Definition: The researcher allowing his or her expectations to affect the outcome of a study; or, in memory, a tendency to distort recalled events to make them fit one's expectations

Quite Simply...

  • Allowing your assumptions/forecasts of how you think an experiment should turn out influence or alter the results.
  • If you think something is going to happen, you're going to expect the results to be what you think.
  • You're biased because you remember things the way you would've expected them to be, which make your memories false.
  • What you expect affects the end result.

Examples of Expectancy Bias

  • When you perform an experiment and get outrageous data, you assume you must have made a mistake and don't take the data into consideration, although it may very well be valid.
  • Trying to fix something and putting the parts in the wrong place and being convinced that it was the correct and only way to make it work again.
  • Your sister "never does anything wrong", so when your mom sees the broken lamp, she automatically assumes it was you and grounds you, when it was really your sister.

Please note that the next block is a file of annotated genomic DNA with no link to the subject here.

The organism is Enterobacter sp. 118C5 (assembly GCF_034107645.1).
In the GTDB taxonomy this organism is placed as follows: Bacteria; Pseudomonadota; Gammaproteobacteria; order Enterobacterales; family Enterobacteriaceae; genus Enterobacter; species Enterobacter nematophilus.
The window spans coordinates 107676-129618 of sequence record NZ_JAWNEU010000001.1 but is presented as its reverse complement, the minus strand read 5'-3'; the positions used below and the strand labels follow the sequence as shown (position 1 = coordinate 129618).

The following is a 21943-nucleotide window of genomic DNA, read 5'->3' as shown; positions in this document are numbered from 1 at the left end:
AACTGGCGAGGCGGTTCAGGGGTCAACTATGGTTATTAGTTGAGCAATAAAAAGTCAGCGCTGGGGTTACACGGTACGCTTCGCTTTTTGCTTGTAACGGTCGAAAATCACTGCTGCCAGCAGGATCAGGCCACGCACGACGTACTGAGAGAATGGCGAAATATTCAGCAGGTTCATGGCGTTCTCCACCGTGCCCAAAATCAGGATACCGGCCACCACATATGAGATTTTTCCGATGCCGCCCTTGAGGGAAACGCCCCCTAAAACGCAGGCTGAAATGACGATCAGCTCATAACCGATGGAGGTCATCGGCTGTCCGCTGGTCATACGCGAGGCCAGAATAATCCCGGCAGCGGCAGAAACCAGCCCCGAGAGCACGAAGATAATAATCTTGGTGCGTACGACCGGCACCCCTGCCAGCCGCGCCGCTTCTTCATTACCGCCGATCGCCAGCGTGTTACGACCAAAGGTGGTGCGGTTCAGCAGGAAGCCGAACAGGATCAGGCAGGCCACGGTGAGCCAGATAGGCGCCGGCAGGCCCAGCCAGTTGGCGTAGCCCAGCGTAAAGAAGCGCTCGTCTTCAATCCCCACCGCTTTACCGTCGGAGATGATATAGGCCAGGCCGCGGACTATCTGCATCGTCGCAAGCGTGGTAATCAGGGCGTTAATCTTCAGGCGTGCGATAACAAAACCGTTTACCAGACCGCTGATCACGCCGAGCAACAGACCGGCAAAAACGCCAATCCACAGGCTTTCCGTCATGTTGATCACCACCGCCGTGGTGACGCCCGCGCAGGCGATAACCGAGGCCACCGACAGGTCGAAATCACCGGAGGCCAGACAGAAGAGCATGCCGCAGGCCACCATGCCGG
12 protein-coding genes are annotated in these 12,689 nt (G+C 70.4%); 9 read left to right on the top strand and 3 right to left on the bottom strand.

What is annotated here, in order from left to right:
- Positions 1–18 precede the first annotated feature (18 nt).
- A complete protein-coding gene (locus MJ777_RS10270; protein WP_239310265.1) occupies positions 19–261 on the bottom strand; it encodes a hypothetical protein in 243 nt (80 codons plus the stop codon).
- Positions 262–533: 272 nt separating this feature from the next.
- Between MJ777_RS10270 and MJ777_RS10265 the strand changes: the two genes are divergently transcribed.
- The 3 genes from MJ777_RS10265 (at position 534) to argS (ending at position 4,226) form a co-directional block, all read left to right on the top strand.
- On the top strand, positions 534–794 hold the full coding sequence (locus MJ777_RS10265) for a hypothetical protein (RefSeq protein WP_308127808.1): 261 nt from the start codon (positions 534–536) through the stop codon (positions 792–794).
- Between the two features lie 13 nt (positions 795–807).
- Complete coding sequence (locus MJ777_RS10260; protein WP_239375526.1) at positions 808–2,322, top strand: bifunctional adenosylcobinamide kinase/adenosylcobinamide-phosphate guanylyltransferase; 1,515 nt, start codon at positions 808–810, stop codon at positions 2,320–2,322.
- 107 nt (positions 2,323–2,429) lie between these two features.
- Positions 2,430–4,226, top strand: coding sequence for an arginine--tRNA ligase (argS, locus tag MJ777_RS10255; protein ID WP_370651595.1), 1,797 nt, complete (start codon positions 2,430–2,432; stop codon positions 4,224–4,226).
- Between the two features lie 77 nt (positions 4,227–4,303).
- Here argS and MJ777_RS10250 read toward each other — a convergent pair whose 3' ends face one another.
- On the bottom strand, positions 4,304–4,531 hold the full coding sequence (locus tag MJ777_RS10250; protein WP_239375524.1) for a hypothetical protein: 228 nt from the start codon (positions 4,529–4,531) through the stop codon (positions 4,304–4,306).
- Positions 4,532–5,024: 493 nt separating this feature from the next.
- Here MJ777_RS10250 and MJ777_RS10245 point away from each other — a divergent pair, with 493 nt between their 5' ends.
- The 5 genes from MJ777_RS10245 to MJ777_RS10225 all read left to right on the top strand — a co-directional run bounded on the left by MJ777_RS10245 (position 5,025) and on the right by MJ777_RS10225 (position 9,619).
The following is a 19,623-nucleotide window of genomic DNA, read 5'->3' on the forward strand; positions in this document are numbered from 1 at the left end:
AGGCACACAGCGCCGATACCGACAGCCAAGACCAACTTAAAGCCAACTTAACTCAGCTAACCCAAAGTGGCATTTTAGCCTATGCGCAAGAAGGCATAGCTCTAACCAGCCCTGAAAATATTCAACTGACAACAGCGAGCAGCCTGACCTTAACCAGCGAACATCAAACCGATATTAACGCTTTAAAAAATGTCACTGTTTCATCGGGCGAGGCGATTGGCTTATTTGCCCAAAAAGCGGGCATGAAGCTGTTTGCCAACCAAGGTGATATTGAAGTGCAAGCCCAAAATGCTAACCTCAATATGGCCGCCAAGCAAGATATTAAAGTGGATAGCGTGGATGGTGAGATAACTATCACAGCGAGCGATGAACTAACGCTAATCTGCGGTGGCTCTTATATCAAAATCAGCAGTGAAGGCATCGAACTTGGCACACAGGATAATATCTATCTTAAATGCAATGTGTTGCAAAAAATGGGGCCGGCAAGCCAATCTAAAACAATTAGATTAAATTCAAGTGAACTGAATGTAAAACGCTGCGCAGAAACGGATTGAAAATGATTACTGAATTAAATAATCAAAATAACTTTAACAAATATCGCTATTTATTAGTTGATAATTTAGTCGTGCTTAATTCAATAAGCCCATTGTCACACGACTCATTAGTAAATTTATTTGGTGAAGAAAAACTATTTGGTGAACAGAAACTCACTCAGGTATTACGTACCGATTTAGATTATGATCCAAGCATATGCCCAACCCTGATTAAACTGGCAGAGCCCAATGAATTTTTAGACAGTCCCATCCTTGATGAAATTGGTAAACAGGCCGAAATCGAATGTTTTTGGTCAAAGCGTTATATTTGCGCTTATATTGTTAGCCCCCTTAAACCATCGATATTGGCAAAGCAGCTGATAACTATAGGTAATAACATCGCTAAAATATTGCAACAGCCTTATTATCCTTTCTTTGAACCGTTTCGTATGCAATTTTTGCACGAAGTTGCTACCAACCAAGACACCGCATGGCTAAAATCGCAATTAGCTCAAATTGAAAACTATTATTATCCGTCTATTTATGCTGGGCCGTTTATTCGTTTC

• You predicted the Saints would beat the Seahawks. Even though the game was an upset, later on, you may incorrectly recall that the Saints won because this outcome fits your expectations.
  • Taking a test and expecting to pass. You fail the test and insist the wrong answers are actually correct.
  • Being told a story of your childhood over and over again, you might think you remember it when you really don't: you just think you do because of what your parents have told you.

Side note:

  • Expectancy bias is what sometimes makes double-blind studies necessary
  • Expectancy bias often creates a fault in your long-term memory
  • Expectancy bias can change the outcome of an experiment because the results are the effect of the experimenter changing results based on what they think is supposed to happen.